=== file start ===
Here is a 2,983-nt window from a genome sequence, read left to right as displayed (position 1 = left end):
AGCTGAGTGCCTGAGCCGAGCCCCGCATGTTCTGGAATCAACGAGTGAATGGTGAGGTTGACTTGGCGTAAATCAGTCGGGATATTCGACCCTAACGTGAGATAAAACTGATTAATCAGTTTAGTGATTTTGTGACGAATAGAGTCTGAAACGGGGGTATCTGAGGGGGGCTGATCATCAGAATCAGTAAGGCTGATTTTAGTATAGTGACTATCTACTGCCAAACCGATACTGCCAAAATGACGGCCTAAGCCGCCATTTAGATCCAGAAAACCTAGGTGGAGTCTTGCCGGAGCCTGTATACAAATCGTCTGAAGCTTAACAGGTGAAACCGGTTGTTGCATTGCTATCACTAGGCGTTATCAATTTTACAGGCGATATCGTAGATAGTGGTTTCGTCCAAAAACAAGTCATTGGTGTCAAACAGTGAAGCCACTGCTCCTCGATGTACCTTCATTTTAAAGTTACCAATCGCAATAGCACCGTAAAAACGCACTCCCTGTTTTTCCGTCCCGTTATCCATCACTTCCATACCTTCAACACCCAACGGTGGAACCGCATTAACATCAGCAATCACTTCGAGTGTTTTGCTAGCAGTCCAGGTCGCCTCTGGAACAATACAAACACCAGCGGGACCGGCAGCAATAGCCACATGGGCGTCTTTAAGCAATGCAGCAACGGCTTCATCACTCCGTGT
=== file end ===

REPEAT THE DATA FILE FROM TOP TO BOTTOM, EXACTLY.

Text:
Here is a 2,983-nt window from a genome sequence, read left to right as displayed (position 1 = left end):
AGCTGAGTGCCTGAGCCGAGCCCCGCATGTTCTGGAATCAACGAGTGAATGGTGAGGTTGACTTGGCGTAAATCAGTCGGGATATTCGACCCTAACGTGAGATAAAACTGATTAATCAGTTTAGTGATTTTGTGACGAATAGAGTCTGAAACGGGGGTATCTGAGGGGGGCTGATCATCAGAATCAGTAAGGCTGATTTTAGTATAGTGACTATCTACTGCCAAACCGATACTGCCAAAATGACGGCCTAAGCCGCCATTTAGATCCAGAAAACCTAGGTGGAGTCTTGCCGGAGCCTGTATACAAATCGTCTGAAGCTTAACAGGTGAAACCGGTTGTTGCATTGCTATCACTAGGCGTTATCAATTTTACAGGCGATATCGTAGATAGTGGTTTCGTCCAAAAACAAGTCATTGGTGTCAAACAGTGAAGCCACTGCTCCTCGATGTACCTTCATTTTAAAGTTACCAATCGCAATAGCACCGTAAAAACGCACTCCCTGTTTTTCCGTCCCGTTATCCATCACTTCCATACCTTCAACACCCAACGGTGGAACCGCATTAACATCAGCAATCACTTCGAGTGTTTTGCTAGCAGTCCAGGTCGCCTCTGGAACAATACAAACACCAGCGGGACCGGCAGCAATAGCCACATGGGCGTCTTTAAGCAATGCAGCAACGGCTTCATCACTCCGTGT